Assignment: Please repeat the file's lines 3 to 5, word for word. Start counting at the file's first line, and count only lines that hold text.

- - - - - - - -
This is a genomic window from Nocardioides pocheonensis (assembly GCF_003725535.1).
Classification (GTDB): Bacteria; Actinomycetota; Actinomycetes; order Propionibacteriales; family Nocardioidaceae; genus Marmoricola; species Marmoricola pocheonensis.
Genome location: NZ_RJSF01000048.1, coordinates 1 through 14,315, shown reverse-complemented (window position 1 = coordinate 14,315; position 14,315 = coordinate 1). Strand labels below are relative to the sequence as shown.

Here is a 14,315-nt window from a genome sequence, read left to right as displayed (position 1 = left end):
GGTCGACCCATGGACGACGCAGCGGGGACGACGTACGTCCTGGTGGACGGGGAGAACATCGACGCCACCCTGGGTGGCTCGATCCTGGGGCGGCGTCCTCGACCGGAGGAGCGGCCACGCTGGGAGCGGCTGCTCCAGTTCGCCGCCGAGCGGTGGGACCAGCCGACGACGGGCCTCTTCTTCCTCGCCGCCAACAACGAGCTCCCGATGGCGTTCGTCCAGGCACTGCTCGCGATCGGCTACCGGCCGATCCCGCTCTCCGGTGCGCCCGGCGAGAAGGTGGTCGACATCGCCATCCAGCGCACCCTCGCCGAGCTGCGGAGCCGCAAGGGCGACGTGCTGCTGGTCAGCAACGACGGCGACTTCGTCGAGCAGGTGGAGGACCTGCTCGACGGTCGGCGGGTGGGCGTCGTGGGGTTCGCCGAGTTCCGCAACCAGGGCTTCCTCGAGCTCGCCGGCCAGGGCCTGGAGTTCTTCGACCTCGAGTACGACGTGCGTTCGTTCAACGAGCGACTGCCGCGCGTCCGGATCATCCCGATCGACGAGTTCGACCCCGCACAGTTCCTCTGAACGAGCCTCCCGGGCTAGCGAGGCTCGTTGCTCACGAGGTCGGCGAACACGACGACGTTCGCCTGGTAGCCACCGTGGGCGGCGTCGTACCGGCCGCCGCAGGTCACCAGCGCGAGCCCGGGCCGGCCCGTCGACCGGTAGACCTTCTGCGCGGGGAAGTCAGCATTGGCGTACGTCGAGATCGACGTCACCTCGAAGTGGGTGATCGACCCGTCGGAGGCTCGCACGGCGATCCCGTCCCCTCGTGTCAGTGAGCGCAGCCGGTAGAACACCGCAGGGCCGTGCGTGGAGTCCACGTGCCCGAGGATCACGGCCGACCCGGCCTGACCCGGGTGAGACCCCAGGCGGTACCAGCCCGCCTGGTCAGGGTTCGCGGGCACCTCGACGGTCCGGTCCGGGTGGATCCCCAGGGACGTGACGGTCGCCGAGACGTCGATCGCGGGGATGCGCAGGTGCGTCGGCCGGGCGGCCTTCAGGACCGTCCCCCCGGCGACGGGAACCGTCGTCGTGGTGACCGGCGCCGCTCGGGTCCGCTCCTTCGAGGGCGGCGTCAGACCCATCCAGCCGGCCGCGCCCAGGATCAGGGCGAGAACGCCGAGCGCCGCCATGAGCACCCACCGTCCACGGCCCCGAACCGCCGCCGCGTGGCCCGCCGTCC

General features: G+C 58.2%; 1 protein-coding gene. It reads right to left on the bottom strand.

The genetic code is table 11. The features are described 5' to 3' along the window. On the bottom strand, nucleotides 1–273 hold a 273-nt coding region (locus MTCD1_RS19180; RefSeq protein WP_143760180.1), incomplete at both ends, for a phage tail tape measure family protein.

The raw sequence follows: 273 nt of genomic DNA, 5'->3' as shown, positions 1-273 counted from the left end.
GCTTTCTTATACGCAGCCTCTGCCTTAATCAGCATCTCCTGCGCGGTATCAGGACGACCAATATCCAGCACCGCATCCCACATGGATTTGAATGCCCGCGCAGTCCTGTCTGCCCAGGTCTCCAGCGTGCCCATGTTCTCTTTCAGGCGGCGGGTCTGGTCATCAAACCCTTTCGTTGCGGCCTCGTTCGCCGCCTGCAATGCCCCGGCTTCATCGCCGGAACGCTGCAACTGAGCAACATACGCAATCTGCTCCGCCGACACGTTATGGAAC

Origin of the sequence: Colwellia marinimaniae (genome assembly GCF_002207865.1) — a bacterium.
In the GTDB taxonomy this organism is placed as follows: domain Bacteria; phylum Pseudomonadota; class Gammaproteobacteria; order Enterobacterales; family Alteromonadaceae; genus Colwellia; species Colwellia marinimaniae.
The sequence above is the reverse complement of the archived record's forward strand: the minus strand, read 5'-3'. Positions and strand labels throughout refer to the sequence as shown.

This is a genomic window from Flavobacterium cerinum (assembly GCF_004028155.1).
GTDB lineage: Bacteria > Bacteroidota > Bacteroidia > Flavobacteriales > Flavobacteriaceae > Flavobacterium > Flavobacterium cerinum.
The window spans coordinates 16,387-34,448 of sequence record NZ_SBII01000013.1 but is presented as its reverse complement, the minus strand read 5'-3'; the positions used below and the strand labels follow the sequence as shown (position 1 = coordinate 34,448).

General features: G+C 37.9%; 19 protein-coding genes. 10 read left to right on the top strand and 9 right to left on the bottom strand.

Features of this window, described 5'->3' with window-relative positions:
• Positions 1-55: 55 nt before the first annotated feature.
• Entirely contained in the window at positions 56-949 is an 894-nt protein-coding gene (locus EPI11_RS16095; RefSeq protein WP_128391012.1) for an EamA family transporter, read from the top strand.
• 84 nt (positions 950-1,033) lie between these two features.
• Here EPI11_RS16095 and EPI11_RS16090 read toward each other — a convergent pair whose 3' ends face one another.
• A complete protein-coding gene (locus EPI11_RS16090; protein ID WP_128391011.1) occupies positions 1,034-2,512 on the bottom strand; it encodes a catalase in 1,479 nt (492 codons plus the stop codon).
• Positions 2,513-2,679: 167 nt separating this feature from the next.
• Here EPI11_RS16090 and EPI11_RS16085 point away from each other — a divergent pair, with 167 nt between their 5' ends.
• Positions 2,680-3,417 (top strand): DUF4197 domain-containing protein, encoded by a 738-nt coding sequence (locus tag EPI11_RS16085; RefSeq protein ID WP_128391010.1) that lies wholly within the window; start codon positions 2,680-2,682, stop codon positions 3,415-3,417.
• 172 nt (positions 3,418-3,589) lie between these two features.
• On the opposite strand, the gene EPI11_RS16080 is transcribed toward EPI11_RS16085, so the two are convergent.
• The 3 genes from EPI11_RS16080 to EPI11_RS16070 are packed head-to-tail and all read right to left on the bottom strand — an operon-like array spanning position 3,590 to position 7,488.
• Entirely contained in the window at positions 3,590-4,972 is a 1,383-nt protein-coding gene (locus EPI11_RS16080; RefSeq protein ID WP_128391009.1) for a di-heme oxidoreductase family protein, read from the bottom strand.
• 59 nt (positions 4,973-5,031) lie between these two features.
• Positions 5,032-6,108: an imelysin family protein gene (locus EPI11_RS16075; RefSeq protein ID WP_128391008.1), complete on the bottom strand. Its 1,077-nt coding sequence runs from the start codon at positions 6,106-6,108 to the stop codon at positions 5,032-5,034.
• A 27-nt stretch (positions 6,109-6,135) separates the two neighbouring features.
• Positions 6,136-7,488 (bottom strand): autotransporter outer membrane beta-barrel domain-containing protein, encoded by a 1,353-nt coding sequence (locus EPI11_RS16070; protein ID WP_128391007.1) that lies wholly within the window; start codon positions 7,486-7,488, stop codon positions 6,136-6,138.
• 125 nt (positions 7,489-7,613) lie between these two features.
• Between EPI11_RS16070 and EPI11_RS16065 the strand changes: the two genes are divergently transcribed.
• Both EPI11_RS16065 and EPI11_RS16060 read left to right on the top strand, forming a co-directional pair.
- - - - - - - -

Genome location: NZ_RJSF01000048.1, coordinates 1 through 14,315, shown reverse-complemented (window position 1 = coordinate 14,315; position 14,315 = coordinate 1). Strand labels below are relative to the sequence as shown.

Here is a 14,315-nt window from a genome sequence, read left to right as displayed (position 1 = left end):
GGTCGACCCATGGACGACGCAGCGGGGACGACGTACGTCCTGGTGGACGGGGAGAACATCGACGCCACCCTGGGTGGCTCGATCCTGGGGCGGCGTCCTCGACCGGAGGAGCGGCCACGCTGGGAGCGGCTGCTCCAGTTCGCCGCCGAGCGGTGGGACCAGCCGACGACGGGCCTCTTCTTCCTCGCCGCCAACAACGAGCTCCCGATGGCGTTCGTCCAGGCACTGCTCGCGATCGGCTACCGGCCGATCCCGCTCTCCGGTGCGCCCGGCGAGAAGGTGGTCGACATCGCCATCCAGCGCACCCTCGCCGAGCTGCGGAGCCGCAAGGGCGACGTGCTGCTGGTCAGCAACGACGGCGACTTCGTCGAGCAGGTGGAGGACCTGCTCGACGGTCGGCGGGTGGGCGTCGTGGGGTTCGCCGAGTTCCGCAACCAGGGCTTCCTCGAGCTCGCCGGCCAGGGCCTGGAGTTCTTCGACCTCGAGTACGACGTGCGTTCGTTCAACGAGCGACTGCCGCGCGTCCGGATCATCCCGATCGACGAGTTCGACCCCGCACAGTTCCTCTGAACGAGCCTCCCGGGCTAGCGAGGCTCGTTGCTCACGAGGTCGGCGAACACGACGACGTTCGCCTGGTAGCCACCGTGGGCGGCGTCGTACCGGCCGCCGCAGGTCACCAGCGCGAGCCCGGGCCGGCCCGTCGACCGGTAGACCTTCTGCGCGGGGAAGTCAGCATTGGCGTACGTCGAGATCGACGTCACCTCGAAGTGGGTGATCGACCCGTCGGAGGCTCGCACGGCGATCCCGTCCCCTCGTGTCAGTGAGCGCAGCCGGTAGAACACCGCAGGGCCGTGCGTGGAGTCCACGTGCCCGAGGATCACGGCCGACCCGGCCTGACCCGGGTGAGACCCCAGGCGGTACCAGCCCGCCTGGTCAGGGTTCGCGGGCACCTCGACGGTCCGGTCCGGGTGGATCCCCAGGGACGTGACGGTCGCCGAGACGTCGATCGCGGGGATGCGCAGGTGCGTCGGCCGGGCGGCCTTCAGGACCGTCCCCCCGGCGACGGGAACCGTCGTCGTGGTGACCGGCGCCGCTCGGGTCCGCTCCTTCGAGGGCGGCGTCAGACCCATCCAGCCGGCCGCGCCCAGGATCAGGGCGAGAACGCCGAGCGCCGCCATGAGCACCCACCGTCCACGGCCCCGAACCGCCGCCGCGTGGCCCGCCGTCC